Paul W. expressed some confusion about my last post. It's not that I don't understand the usage "illegal alien," it's just that where I am from it is a slur that no one should really use, any more than the English equivalent of "mojado." I fully understand the technical and colloquial use of the term. I would suggest that in Channing's terms that calling anyone an "illegal alien" is contrary to understanding the likeness of God in them. Furthermore, I would suggest that the theological calling of our tradition compells us to help all develop their faculties of the soul regardless of which side of which line they were born on.
I grew up in San Marcos, California. Thats 49 miles from the border. People would often visit (usually for underage drinking or cheap pharmaceuticals) Baja California without any thought to Alta California.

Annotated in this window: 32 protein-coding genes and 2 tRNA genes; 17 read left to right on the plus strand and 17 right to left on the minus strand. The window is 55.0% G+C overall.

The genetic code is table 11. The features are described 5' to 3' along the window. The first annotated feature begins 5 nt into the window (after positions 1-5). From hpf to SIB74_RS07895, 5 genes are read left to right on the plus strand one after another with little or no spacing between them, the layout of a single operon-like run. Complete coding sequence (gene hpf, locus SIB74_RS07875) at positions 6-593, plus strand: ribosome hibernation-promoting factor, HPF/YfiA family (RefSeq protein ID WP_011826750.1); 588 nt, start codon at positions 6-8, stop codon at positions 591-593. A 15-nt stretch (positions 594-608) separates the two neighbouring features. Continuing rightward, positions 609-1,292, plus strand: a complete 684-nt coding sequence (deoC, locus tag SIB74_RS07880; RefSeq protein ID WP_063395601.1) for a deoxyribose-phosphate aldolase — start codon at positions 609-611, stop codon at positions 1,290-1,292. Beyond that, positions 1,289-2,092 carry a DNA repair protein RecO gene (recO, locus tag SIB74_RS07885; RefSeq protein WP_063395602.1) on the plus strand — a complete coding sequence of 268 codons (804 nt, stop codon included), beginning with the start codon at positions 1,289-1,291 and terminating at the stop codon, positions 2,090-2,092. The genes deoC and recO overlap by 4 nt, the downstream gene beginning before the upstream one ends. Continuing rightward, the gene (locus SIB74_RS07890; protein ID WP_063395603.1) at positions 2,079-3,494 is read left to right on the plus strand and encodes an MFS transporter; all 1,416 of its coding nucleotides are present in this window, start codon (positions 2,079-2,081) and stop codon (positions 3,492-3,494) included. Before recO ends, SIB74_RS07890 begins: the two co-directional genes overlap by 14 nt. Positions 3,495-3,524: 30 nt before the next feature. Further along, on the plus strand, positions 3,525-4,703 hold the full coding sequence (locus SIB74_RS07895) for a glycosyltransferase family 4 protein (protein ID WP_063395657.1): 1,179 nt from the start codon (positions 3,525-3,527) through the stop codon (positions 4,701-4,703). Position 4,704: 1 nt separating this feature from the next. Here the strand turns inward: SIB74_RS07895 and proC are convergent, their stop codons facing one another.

My first teaching work was 12 miles from the border. Some were born on one side, some were born on the other. The whole thing seems so much more arbitrary when you live there.
And the machinery of injustice is so much more real, when you have to drive by security checkpoints to get to Riverside or to visit family further north along Interstate 5. From the age of 6 on, visiting my grandparents or anyone else in my extended family meant having men in uniform with guns looking into our car to see our skin color. When we played youth soccer, one of the highlights of the year was the American Youth Soccer Organization day at Disneyland. La Migra would always look at us differently if a teammate named Sanchez or Lopez was going with us to Orange County.
Wake now compassion, give heed to the cry, voices of suffering fill the wide sky; take as your neighbor both stranger and friend, praying and striving their hardship to end.